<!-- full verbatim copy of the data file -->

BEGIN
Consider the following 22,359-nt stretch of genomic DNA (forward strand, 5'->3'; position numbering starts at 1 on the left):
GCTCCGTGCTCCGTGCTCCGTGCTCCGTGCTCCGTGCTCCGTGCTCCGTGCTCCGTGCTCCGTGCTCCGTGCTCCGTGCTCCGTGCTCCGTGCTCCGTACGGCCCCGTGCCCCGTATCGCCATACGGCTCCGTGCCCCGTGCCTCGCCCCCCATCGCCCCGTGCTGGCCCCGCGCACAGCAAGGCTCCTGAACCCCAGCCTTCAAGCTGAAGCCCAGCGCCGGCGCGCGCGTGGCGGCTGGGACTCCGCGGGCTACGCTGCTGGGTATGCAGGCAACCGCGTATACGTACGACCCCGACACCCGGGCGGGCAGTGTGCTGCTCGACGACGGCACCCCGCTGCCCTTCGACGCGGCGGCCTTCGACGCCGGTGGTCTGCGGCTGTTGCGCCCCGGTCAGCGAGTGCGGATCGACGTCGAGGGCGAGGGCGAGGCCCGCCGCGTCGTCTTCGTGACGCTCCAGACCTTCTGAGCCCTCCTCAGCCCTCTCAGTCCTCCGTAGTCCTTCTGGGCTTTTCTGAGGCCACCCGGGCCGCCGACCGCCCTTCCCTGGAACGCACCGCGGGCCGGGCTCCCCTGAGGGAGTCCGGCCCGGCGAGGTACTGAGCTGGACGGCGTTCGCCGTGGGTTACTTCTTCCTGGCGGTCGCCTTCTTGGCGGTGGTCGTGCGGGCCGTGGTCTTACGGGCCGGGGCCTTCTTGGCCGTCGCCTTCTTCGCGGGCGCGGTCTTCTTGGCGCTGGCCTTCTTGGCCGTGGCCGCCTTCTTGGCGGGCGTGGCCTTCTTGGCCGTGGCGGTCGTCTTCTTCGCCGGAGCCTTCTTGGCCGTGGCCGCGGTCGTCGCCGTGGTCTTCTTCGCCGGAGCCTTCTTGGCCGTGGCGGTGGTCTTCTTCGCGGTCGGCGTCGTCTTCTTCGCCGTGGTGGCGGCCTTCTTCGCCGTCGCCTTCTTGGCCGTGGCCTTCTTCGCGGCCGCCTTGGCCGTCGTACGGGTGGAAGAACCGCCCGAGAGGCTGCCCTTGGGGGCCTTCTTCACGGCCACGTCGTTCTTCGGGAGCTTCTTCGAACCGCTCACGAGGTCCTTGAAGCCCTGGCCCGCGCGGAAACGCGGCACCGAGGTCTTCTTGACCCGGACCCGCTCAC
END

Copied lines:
Consider the following 22,359-nt stretch of genomic DNA (forward strand, 5'->3'; position numbering starts at 1 on the left):
GCTCCGTGCTCCGTGCTCCGTGCTCCGTGCTCCGTGCTCCGTGCTCCGTGCTCCGTGCTCCGTGCTCCGTGCTCCGTGCTCCGTGCTCCGTGCTCCGTACGGCCCCGTGCCCCGTATCGCCATACGGCTCCGTGCCCCGTGCCTCGCCCCCCATCGCCCCGTGCTGGCCCCGCGCACAGCAAGGCTCCTGAACCCCAGCCTTCAAGCTGAAGCCCAGCGCCGGCGCGCGCGTGGCGGCTGGGACTCCGCGGGCTACGCTGCTGGGTATGCAGGCAACCGCGTATACGTACGACCCCGACACCCGGGCGGGCAGTGTGCTGCTCGACGACGGCACCCCGCTGCCCTTCGACGCGGCGGCCTTCGACGCCGGTGGTCTGCGGCTGTTGCGCCCCGGTCAGCGAGTGCGGATCGACGTCGAGGGCGAGGGCGAGGCCCGCCGCGTCGTCTTCGTGACGCTCCAGACCTTCTGAGCCCTCCTCAGCCCTCTCAGTCCTCCGTAGTCCTTCTGGGCTTTTCTGAGGCCACCCGGGCCGCCGACCGCCCTTCCCTGGAACGCACCGCGGGCCGGGCTCCCCTGAGGGAGTCCGGCCCGGCGAGGTACTGAGCTGGACGGCGTTCGCCGTGGGTTACTTCTTCCTGGCGGTCGCCTTCTTGGCGGTGGTCGTGCGGGCCGTGGTCTTACGGGCCGGGGCCTTCTTGGCCGTCGCCTTCTTCGCGGGCGCGGTCTTCTTGGCGCTGGCCTTCTTGGCCGTGGCCGCCTTCTTGGCGGGCGTGGCCTTCTTGGCCGTGGCGGTCGTCTTCTTCGCCGGAGCCTTCTTGGCCGTGGCCGCGGTCGTCGCCGTGGTCTTCTTCGCCGGAGCCTTCTTGGCCGTGGCGGTGGTCTTCTTCGCGGTCGGCGTCGTCTTCTTCGCCGTGGTGGCGGCCTTCTTCGCCGTCGCCTTCTTGGCCGTGGCCTTCTTCGCGGCCGCCTTGGCCGTCGTACGGGTGGAAGAACCGCCCGAGAGGCTGCCCTTGGGGGCCTTCTTCACGGCCACGTCGTTCTTCGGGAGCTTCTTCGAACCGCTCACGAGGTCCTTGAAGCCCTGGCCCGCGCGGAAACGCGGCACCGAGGTCTTCTTGACCCGGACCCGCTCAC